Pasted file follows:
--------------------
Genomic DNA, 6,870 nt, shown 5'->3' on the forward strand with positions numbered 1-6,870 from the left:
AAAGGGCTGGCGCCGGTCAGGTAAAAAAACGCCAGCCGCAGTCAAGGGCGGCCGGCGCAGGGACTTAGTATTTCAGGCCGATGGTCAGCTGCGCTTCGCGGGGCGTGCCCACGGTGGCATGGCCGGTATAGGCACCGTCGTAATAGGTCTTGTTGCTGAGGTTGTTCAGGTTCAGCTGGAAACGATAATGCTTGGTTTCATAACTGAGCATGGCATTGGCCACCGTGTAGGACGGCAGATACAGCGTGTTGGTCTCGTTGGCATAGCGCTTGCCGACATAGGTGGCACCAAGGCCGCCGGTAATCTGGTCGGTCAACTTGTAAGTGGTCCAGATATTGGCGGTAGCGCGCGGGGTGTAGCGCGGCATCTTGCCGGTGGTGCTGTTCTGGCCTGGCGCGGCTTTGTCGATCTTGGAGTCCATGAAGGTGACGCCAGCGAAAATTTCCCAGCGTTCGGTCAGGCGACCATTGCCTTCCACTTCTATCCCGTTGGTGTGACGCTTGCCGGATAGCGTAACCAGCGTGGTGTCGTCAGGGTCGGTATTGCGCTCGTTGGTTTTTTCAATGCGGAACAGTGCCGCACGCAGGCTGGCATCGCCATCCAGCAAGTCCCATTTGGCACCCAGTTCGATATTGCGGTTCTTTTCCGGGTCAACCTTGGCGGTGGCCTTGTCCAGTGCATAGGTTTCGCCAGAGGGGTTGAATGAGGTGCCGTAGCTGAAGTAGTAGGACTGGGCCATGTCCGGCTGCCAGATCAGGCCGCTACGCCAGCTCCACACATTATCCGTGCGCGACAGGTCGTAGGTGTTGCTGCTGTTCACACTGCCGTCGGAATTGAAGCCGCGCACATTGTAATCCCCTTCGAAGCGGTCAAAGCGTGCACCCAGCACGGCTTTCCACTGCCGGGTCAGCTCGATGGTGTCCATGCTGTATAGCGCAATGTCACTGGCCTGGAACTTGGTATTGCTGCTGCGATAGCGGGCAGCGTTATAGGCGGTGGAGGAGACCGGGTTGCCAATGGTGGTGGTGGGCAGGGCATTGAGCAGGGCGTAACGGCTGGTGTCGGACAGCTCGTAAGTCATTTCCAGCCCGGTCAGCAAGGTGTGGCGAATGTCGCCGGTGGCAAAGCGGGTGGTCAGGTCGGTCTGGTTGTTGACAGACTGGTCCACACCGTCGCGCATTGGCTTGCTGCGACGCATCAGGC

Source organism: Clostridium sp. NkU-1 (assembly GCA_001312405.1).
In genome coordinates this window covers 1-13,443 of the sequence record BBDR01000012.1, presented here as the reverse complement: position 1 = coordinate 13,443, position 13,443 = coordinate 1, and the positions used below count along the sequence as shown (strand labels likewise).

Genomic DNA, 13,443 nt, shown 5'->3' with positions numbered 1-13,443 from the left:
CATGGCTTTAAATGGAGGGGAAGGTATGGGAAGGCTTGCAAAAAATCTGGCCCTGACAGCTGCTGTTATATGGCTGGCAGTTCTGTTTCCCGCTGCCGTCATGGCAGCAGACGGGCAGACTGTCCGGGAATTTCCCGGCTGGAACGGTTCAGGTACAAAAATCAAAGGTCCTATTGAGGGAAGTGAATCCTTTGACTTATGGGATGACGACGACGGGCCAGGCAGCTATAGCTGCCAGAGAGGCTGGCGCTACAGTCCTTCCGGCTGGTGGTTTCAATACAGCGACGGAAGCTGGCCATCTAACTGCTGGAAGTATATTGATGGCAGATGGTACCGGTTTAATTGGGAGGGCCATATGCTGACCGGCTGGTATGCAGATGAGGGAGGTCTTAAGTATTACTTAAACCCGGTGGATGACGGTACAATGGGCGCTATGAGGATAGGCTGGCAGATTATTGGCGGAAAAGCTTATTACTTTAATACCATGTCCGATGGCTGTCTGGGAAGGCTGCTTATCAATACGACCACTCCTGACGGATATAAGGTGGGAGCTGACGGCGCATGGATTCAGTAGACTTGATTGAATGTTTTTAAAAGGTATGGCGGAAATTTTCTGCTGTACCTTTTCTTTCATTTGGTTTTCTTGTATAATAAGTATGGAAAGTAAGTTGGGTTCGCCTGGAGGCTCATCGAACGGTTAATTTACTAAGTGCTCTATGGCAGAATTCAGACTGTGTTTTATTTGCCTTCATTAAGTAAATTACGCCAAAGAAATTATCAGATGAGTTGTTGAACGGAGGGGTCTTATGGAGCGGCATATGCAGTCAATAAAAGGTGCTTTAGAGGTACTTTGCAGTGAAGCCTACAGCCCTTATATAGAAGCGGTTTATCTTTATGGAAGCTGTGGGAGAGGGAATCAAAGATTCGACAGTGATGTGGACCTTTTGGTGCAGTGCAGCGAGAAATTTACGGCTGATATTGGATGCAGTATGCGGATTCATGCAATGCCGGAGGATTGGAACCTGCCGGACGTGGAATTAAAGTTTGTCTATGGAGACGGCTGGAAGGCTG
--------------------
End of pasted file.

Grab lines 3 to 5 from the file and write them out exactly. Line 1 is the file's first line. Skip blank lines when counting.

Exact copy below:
Source organism: Clostridium sp. NkU-1 (assembly GCA_001312405.1).
In genome coordinates this window covers 1-13,443 of the sequence record BBDR01000012.1, presented here as the reverse complement: position 1 = coordinate 13,443, position 13,443 = coordinate 1, and the positions used below count along the sequence as shown (strand labels likewise).

Genomic DNA, 13,443 nt, shown 5'->3' with positions numbered 1-13,443 from the left: